The History of Emotions
Oxford University Press 368pp £35
Generations of Feeling: A History of Emotions, 600-1700
Barbara H. Rosenwein
Cambridge University Press 390pp £19.99
Jan Plamper opens The History of Emotions with a visit to an anatomy room. His research on the history of fear among soldiers had led him to examine the human amygdala, the almond-shaped mass of nerve cells beneath the cerebral cortex, considered by many neuroscientists to be the seat of negative emotions. The study of emotions is currently a booming field in historical research, operating at the intersection of anthropology, sociology, psychology and the life sciences. Historians have long been interested in emotions as explanations for individual and collective actions, to evoke the moods of particular periods – ‘the age of anxiety’, for example – and in social histories of love, marriage and death. However, historians have often deployed a rather rudimentary notion of what emotions are, how they work and how they might change over time. Plamper’s book sets out to provide an introduction to past and current research in the field. This is an ambitious aim, but one in which Plamper succeeds admirably, providing lucid and stimulating distillations of key work and debates.
While Plamper is clear that historians interested in the emotional life of the past must engage with other disciplines, he is also adamant that they must not do so uncritically. In one original intervention, he offers a bracing critique of the tendency of popular neuroscience and some scholars in the humanities to incorporate over-simplified claims from works of science into their research. While Plamper’s research on the history of fear may have led him to investigate the significance of the amygdala, the idea that certain regions of the brain are responsible for particular emotional responses is not uncontested. In one experiment, a dead salmon placed in an fMRI scanner seemed to light up when shown assorted photographs of emotional expressions. A claim that emotions are to some extent ‘hard-wired’ also runs counter to currents in historical research which, drawing on anthropological approaches, have tended to emphasise the extent to which emotions are culturally constructed. Yet a middle ground between ‘constructionist’ and ‘neuroscientific’ approaches to emotions may be found in the emerging understandings of ‘neuroplasticity’, which understands the brain as constantly shaped and reshaped by its environment. As Plamper suggests, it is here that neuroscience can learn from history rather than vice versa. When neuroscientists scan someone’s brain, they have to understand that it is not ‘the brain’ that they are scanning, but an individual’s brain, one with its own history from a particular time and culture.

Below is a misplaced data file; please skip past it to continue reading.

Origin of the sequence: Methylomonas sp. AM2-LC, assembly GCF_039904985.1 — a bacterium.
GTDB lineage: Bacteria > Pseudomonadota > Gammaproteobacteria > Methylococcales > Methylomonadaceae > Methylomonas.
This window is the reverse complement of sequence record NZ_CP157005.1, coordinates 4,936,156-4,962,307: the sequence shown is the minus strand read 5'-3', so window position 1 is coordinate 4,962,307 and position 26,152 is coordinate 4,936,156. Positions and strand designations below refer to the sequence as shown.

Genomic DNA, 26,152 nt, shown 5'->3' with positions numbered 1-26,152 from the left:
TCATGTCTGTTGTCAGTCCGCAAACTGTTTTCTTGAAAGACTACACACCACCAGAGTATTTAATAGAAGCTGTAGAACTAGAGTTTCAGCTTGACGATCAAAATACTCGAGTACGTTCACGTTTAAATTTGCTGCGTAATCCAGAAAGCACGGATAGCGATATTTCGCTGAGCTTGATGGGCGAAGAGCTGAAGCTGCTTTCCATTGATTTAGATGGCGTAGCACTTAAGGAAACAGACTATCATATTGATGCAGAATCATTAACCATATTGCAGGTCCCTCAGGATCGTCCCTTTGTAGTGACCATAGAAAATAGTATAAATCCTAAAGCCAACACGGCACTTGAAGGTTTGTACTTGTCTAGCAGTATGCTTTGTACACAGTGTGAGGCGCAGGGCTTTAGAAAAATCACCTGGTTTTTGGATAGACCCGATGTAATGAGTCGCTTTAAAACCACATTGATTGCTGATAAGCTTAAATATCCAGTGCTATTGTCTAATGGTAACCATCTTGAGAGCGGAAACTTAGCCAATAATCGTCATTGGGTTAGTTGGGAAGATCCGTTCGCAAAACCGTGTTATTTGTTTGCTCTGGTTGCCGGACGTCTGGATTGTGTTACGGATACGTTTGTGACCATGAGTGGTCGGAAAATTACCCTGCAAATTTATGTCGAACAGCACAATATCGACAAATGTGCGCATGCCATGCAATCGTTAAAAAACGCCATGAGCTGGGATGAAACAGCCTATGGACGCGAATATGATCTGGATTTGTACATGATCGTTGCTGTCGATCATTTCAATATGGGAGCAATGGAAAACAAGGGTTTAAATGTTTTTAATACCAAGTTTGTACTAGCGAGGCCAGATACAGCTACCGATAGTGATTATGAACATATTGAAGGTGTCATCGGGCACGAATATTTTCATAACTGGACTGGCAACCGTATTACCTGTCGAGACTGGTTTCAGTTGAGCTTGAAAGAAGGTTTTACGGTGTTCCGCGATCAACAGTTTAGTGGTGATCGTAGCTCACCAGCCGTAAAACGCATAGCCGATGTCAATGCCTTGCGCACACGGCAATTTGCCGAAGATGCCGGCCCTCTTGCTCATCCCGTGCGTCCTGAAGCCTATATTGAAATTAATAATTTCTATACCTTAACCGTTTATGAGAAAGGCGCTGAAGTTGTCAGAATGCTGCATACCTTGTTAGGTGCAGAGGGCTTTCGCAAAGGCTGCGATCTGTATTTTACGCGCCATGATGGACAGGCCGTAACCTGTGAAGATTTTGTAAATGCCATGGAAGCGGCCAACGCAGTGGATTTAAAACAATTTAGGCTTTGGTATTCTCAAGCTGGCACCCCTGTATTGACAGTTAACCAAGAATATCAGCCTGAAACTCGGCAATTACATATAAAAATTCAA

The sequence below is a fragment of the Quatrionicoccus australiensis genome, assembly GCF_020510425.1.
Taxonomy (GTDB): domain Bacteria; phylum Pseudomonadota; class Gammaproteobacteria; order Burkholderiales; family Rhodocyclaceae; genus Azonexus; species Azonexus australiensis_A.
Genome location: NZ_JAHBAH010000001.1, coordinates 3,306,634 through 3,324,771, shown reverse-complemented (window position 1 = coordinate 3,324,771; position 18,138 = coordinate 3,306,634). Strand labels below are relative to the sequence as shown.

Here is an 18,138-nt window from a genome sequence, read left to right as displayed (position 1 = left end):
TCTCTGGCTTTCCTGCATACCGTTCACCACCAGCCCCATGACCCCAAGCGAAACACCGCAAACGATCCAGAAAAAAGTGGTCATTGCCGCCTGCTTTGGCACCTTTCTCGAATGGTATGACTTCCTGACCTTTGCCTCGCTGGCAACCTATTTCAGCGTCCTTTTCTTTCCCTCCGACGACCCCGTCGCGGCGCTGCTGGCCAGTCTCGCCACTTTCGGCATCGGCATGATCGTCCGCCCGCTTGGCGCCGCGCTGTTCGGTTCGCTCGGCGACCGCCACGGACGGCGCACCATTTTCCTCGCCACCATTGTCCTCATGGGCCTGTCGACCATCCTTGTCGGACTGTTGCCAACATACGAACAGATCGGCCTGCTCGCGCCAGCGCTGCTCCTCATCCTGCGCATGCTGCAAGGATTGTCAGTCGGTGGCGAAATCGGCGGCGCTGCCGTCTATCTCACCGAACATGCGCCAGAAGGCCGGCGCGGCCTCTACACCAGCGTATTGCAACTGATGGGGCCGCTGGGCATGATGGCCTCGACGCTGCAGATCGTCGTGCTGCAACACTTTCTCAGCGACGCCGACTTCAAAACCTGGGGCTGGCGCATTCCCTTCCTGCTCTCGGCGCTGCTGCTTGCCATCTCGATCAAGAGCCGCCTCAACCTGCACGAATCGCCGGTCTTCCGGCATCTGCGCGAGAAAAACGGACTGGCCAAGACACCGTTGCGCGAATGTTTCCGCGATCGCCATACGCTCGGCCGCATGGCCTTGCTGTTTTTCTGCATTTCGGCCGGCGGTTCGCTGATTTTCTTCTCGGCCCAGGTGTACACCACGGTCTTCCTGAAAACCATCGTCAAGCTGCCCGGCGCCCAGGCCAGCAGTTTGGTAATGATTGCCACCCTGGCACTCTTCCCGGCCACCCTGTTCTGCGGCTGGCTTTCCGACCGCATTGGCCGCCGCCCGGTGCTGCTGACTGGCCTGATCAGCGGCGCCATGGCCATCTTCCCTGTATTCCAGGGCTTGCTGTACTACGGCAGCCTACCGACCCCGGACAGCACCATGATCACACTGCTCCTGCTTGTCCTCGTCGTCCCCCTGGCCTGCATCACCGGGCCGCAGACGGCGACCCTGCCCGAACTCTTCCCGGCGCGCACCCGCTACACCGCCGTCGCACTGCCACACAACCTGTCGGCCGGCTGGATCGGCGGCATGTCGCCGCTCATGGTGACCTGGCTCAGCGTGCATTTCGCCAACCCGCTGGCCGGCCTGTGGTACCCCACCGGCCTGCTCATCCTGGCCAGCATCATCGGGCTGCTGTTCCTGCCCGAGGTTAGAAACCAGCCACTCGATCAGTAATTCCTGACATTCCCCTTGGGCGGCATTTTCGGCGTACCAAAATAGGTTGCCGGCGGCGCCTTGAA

Barbara Rosenwein’s Generations of Feeling is also ambitious and wide-ranging. As a medievalist and one of the pre-eminent historians of the emotions, Rosenwein challenges some of the still influential narratives in the history of emotions associated with the historian Johan Huizinga and the sociologist Norbert Elias. Writing in the first half of the 20th century, both Huizinga and Elias tended to characterise the Middle Ages as a period of emotional excess and immaturity and to contrast it with a more emotionally controlled and sophisticated modern era.
By contrast, Rosenwein insists that the history of emotions cannot be viewed as unfolding in a linear progression from excess to restraint. Rather, in different periods many different ‘emotional communities’ have co-existed, each with their own emotional norms and standards. So, for example, the melodramatic emotional world of the profusely weeping religious mystic, Margery Kempe (c.1373-c.1439), was contemporaneous with the more constrained approach to emotional expression to be found in the letters of the Paston family of Norfolk, in which affairs of the heart were treated in the same sober tone as discussions of horses and property. Rosenwein contends that, like the human genome, the emotional makeup of any society at any moment is a mosaic consisting of older inherited notions of feeling and newer mutations. Our notions of romantic love were not, as some suggest, invented by 12th-century troubadours singing songs of courtly love, they can already be found 500 years earlier in the writings of Gregory of Tours.
As both these works suggest, the history of emotions has the potential to address vital questions about what makes us human. Neither book is particularly aimed at the uninitiated or general reader, but anyone looking for a readable and engaging introduction to this fascinating field would do well to read Plamper’s stimulating survey.
Catriona Kennedy is Senior Lecturer in Modern British and Irish History at the University of York.